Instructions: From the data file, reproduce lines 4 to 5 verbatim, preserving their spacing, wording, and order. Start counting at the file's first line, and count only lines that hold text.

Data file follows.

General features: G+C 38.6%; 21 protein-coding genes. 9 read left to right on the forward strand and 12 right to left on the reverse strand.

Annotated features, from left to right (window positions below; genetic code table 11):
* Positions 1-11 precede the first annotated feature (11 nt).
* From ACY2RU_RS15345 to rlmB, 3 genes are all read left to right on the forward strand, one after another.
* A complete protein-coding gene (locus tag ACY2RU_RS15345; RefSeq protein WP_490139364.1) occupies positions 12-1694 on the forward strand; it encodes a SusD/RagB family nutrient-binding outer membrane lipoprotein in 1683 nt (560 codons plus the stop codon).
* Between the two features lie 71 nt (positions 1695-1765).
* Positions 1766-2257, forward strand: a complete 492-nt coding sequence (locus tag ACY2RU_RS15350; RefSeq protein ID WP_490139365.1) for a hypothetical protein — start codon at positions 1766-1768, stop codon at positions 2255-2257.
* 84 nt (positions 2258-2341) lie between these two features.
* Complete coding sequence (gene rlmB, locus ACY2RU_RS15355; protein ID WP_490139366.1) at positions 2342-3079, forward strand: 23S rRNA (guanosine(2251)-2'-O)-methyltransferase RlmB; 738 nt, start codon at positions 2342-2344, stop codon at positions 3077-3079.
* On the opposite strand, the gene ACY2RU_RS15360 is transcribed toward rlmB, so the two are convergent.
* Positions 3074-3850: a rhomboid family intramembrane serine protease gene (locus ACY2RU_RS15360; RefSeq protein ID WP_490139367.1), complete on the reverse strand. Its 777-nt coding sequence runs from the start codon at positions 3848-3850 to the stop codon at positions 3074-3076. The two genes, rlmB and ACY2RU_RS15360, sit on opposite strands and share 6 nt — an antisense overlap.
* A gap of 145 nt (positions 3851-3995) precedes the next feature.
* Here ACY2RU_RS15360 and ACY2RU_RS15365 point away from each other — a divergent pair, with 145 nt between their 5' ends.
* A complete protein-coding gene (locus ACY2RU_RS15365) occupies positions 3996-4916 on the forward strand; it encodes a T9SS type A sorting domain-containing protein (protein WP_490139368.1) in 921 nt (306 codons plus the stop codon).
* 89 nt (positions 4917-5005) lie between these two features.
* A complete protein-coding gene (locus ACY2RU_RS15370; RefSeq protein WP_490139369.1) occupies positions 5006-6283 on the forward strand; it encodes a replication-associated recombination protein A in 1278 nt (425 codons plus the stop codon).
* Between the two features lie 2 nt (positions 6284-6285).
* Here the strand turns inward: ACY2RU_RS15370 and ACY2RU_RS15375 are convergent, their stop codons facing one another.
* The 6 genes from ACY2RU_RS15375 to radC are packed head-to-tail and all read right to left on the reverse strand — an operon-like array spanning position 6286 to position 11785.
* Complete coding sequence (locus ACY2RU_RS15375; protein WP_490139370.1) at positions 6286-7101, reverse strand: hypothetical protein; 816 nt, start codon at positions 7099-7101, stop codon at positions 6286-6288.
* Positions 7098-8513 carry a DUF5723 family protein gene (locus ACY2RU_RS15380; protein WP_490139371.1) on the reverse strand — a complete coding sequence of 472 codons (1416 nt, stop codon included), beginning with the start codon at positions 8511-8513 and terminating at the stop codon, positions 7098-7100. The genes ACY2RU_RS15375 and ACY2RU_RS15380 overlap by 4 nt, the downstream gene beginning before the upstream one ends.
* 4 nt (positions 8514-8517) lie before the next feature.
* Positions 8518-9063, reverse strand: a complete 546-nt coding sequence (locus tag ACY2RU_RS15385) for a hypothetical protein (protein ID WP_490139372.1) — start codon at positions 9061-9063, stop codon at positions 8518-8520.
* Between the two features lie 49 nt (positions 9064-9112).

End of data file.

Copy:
* From ACY2RU_RS15345 to rlmB, 3 genes are all read left to right on the forward strand, one after another.
* A complete protein-coding gene (locus tag ACY2RU_RS15345; RefSeq protein WP_490139364.1) occupies positions 12-1694 on the forward strand; it encodes a SusD/RagB family nutrient-binding outer membrane lipoprotein in 1683 nt (560 codons plus the stop codon).